For an action shot like this, I shoot until I have an image I like and then show my subject. It’s their action, their talent, their special trick. I have no idea how to leap in the air like this; I want to know that whatever they are doing is coming out as they envisioned it, or at least that they are happy with how it is likely to turn out. I, like most of the people who will view this, have no idea if this jump is technically correct in the world of pointe dance. That one ballet class I took in the first grade didn’t really cover much beyond how to stand straight in a tutu. However, in the moment I remember questioning even photographing this considering I didn’t know what to look for. In those moments, it’s best to realize that the only thing you should be looking for is a great image—you’re not always qualified to look for much else.
Now that I have cleaned up the things that didn’t need to be there and adjusted my exposure a bit, I will tell you the most important technical piece of this image: none of it matters. It really doesn’t. Why? I’m glad you asked. Even if I had the fanciest equipment available, perfect light, sharp eyes, and sturdy flip-flops, there is no way I could have gotten this shot if Madeleine didn’t feel comfortable. Not only is she fairly new to pointe dancing, she is a teenage girl. The most important thing I brought to this shoot was an ability to make her feel comfortable, a ton of patience, and an honest desire for her to love these pictures.
Without those things, this image and every other one I shot that day, don’t happen. For me, portrait photography is 95% people skills and 5% equipment. Maybe even a little luck thrown in for good measure. But we still need to make it sing the tune it was meant to carry. Throw in a little sparkle. Wave the magic wand a bit. Put a layer of frosting on this cake. Everyone loves frosting–I don’t know if I could trust someone that doesn’t.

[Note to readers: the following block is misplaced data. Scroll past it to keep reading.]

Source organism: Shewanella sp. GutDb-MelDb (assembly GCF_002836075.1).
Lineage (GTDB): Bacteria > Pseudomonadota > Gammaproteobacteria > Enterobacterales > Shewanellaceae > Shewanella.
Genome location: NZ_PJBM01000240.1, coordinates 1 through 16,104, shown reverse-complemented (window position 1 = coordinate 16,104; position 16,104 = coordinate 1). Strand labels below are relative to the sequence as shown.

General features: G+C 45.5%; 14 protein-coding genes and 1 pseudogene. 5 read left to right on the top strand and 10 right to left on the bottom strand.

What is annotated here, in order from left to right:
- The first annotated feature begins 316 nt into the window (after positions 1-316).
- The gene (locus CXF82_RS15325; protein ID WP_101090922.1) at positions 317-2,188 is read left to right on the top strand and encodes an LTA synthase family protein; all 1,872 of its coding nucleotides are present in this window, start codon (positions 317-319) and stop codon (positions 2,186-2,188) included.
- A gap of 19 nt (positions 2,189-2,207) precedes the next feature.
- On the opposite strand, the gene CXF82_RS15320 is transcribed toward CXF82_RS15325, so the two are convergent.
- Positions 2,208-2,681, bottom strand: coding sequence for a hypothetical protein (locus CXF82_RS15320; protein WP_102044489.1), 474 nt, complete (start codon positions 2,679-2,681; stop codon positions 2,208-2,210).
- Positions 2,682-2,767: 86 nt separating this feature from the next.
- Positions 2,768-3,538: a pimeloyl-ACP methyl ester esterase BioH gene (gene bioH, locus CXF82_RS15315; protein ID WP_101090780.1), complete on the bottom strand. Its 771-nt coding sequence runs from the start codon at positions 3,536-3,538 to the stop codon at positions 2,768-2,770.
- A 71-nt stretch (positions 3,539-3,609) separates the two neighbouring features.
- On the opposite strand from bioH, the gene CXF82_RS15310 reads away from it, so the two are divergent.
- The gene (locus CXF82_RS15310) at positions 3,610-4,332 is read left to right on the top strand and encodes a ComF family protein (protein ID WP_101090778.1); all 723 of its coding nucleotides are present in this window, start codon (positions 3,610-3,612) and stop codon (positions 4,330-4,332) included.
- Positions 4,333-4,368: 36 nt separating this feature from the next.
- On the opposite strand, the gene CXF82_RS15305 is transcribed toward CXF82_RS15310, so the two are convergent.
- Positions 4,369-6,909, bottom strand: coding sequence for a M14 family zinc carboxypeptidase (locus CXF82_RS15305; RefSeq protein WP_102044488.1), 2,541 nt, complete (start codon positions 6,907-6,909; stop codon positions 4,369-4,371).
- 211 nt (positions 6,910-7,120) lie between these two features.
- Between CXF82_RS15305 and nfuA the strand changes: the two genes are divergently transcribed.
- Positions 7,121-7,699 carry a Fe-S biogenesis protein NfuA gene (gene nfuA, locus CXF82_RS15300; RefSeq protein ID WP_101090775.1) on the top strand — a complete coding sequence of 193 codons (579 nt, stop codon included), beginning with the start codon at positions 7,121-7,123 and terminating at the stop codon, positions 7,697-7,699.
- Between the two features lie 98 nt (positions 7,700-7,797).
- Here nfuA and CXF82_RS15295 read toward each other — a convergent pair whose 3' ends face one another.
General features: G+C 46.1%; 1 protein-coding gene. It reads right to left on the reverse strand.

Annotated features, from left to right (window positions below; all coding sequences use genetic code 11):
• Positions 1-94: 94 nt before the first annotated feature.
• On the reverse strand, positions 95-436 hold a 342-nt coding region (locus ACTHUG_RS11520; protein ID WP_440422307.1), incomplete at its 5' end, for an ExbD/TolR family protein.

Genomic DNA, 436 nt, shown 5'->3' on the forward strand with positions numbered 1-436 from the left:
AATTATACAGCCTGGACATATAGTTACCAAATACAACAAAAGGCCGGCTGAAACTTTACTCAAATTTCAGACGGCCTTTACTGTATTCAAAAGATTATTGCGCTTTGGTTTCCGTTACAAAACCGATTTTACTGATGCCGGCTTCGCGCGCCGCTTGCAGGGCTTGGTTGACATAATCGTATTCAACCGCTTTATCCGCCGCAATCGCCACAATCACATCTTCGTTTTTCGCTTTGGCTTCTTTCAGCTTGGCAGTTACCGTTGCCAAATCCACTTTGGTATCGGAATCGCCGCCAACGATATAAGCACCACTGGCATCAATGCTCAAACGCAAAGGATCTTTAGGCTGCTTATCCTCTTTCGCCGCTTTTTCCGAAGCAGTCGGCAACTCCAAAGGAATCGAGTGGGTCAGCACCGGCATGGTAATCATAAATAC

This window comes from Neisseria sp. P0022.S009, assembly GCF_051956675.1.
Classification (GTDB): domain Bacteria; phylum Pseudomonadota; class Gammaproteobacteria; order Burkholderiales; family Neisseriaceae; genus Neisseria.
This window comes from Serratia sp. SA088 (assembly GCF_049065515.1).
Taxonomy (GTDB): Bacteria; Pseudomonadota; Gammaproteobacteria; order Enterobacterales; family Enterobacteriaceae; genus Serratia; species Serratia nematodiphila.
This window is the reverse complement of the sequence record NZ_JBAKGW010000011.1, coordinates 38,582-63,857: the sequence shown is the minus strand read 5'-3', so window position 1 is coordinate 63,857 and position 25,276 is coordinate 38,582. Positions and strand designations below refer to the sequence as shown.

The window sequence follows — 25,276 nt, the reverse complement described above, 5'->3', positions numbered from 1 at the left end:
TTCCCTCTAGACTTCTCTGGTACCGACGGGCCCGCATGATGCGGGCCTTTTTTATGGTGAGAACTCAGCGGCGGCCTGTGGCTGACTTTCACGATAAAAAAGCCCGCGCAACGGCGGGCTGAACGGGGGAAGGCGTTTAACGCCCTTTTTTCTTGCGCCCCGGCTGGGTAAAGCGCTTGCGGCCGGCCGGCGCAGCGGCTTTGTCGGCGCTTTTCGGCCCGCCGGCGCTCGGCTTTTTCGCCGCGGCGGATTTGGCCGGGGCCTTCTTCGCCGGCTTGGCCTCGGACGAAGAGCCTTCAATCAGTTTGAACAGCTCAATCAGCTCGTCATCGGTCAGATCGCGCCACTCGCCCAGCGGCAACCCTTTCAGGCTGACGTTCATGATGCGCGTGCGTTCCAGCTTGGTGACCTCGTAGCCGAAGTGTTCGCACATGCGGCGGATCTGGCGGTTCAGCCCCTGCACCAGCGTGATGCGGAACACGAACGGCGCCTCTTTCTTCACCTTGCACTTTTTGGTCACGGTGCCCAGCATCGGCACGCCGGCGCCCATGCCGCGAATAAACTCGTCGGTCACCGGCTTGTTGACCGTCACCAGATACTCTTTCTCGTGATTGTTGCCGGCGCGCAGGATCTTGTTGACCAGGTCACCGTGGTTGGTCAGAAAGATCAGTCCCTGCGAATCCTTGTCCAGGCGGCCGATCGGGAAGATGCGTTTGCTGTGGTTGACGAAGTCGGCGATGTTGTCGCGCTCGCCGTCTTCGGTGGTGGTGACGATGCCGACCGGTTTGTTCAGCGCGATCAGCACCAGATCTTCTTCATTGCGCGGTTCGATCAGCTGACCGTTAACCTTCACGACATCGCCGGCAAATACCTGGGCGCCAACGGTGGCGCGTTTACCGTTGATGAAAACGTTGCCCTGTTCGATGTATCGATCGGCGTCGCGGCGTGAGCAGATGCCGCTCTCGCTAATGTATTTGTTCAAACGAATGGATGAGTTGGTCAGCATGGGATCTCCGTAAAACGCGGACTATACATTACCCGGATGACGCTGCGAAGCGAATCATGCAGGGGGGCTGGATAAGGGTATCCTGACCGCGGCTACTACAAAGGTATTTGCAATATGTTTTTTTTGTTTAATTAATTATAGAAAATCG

I started with a manual adjustment in Photoshop with Levels, a quick sharpener with the oddly named Unsharp Mask (60% and 2.0 pixels is my go-to setting), and then removed a few stray raindrops that were showing on her dress. I opted to leave the framing the way I shot it—I like the bit of shadow you see of her legs in the bottom left corner, and I like where she is in relationship to the mountains in the background.
Now for the fun part: I use a few actions to kick-up the color and clarity a notch on most of my images. I like Totally Rad and the Pioneer Woman’s actions quite a bit and over the years have managed to customize my favorites to exactly what I like, saving me a great deal of time. Here I have used a few actions to both sharpen the color and also warm it up a bit, to give a nod to the sun flare that was already there. In doing so, I lost a bit of my sky detail, but I don’t miss it. Here is the finished version of the image:
And voila! It’s just that easy. Years of ballet lessons, a scheduled photo shoot, waiting out a rainstorm, getting to the perfect jump, and a bit of editing. Oh internet, I kid.
This is an image that I love. This is an image that my client loved. Will it end up in a magazine or be noticed by people beyond those that love Madeleine, and obviously anyone reading this? No. But it’s a shot that I am proud of. It’s a great example of the kind of portrait photography I like to do and a lovely addition to my portfolio. It happily hangs on a wall in my office, where it will stay as a reminder that not all beautiful and loved shots are technically perfect and portrait photography is a lot more than a camera and a pretty girl.